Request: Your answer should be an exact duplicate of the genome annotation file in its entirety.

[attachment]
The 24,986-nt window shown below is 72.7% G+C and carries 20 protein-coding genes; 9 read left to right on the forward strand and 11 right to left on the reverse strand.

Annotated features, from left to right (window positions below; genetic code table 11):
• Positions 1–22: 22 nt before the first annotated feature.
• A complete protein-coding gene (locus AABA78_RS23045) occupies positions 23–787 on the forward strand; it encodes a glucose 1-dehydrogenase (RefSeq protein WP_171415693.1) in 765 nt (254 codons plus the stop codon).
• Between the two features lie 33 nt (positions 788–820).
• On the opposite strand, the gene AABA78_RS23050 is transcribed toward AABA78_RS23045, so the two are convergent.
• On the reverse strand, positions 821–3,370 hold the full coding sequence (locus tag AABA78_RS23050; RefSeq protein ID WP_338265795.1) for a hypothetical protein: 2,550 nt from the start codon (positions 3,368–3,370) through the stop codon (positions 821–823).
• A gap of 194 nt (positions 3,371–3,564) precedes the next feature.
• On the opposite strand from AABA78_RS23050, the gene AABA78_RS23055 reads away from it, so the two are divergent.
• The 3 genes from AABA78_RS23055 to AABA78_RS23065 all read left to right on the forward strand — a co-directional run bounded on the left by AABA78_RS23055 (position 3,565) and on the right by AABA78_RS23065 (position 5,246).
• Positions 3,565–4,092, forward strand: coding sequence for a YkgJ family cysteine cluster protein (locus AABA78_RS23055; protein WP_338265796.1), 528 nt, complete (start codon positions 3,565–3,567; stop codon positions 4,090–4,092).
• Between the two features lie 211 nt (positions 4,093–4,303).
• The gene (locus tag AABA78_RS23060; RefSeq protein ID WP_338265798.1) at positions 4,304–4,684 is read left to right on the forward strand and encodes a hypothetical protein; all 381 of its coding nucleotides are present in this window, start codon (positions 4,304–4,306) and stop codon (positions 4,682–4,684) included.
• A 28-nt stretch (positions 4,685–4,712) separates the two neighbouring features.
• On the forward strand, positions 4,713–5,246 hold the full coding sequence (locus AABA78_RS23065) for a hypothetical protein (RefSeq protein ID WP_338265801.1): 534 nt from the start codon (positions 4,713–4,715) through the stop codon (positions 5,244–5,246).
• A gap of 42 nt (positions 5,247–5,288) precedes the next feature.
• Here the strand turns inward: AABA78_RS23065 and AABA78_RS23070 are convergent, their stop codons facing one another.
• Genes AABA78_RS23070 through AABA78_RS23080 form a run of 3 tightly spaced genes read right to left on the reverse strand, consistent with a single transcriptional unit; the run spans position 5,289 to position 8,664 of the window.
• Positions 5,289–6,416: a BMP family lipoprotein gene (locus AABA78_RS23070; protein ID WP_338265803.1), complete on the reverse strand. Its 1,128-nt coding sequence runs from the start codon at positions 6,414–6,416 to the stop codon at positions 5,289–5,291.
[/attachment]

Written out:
The 24,986-nt window shown below is 72.7% G+C and carries 20 protein-coding genes; 9 read left to right on the forward strand and 11 right to left on the reverse strand.

Annotated features, from left to right (window positions below; genetic code table 11):
• Positions 1–22: 22 nt before the first annotated feature.
• A complete protein-coding gene (locus AABA78_RS23045) occupies positions 23–787 on the forward strand; it encodes a glucose 1-dehydrogenase (RefSeq protein WP_171415693.1) in 765 nt (254 codons plus the stop codon).
• Between the two features lie 33 nt (positions 788–820).
• On the opposite strand, the gene AABA78_RS23050 is transcribed toward AABA78_RS23045, so the two are convergent.
• On the reverse strand, positions 821–3,370 hold the full coding sequence (locus tag AABA78_RS23050; RefSeq protein ID WP_338265795.1) for a hypothetical protein: 2,550 nt from the start codon (positions 3,368–3,370) through the stop codon (positions 821–823).
• A gap of 194 nt (positions 3,371–3,564) precedes the next feature.
• On the opposite strand from AABA78_RS23050, the gene AABA78_RS23055 reads away from it, so the two are divergent.
• The 3 genes from AABA78_RS23055 to AABA78_RS23065 all read left to right on the forward strand — a co-directional run bounded on the left by AABA78_RS23055 (position 3,565) and on the right by AABA78_RS23065 (position 5,246).
• Positions 3,565–4,092, forward strand: coding sequence for a YkgJ family cysteine cluster protein (locus AABA78_RS23055; protein WP_338265796.1), 528 nt, complete (start codon positions 3,565–3,567; stop codon positions 4,090–4,092).
• Between the two features lie 211 nt (positions 4,093–4,303).
• The gene (locus tag AABA78_RS23060; RefSeq protein ID WP_338265798.1) at positions 4,304–4,684 is read left to right on the forward strand and encodes a hypothetical protein; all 381 of its coding nucleotides are present in this window, start codon (positions 4,304–4,306) and stop codon (positions 4,682–4,684) included.
• A 28-nt stretch (positions 4,685–4,712) separates the two neighbouring features.
• On the forward strand, positions 4,713–5,246 hold the full coding sequence (locus AABA78_RS23065) for a hypothetical protein (RefSeq protein ID WP_338265801.1): 534 nt from the start codon (positions 4,713–4,715) through the stop codon (positions 5,244–5,246).
• A gap of 42 nt (positions 5,247–5,288) precedes the next feature.
• Here the strand turns inward: AABA78_RS23065 and AABA78_RS23070 are convergent, their stop codons facing one another.
• Genes AABA78_RS23070 through AABA78_RS23080 form a run of 3 tightly spaced genes read right to left on the reverse strand, consistent with a single transcriptional unit; the run spans position 5,289 to position 8,664 of the window.
• Positions 5,289–6,416: a BMP family lipoprotein gene (locus AABA78_RS23070; protein ID WP_338265803.1), complete on the reverse strand. Its 1,128-nt coding sequence runs from the start codon at positions 6,414–6,416 to the stop codon at positions 5,289–5,291.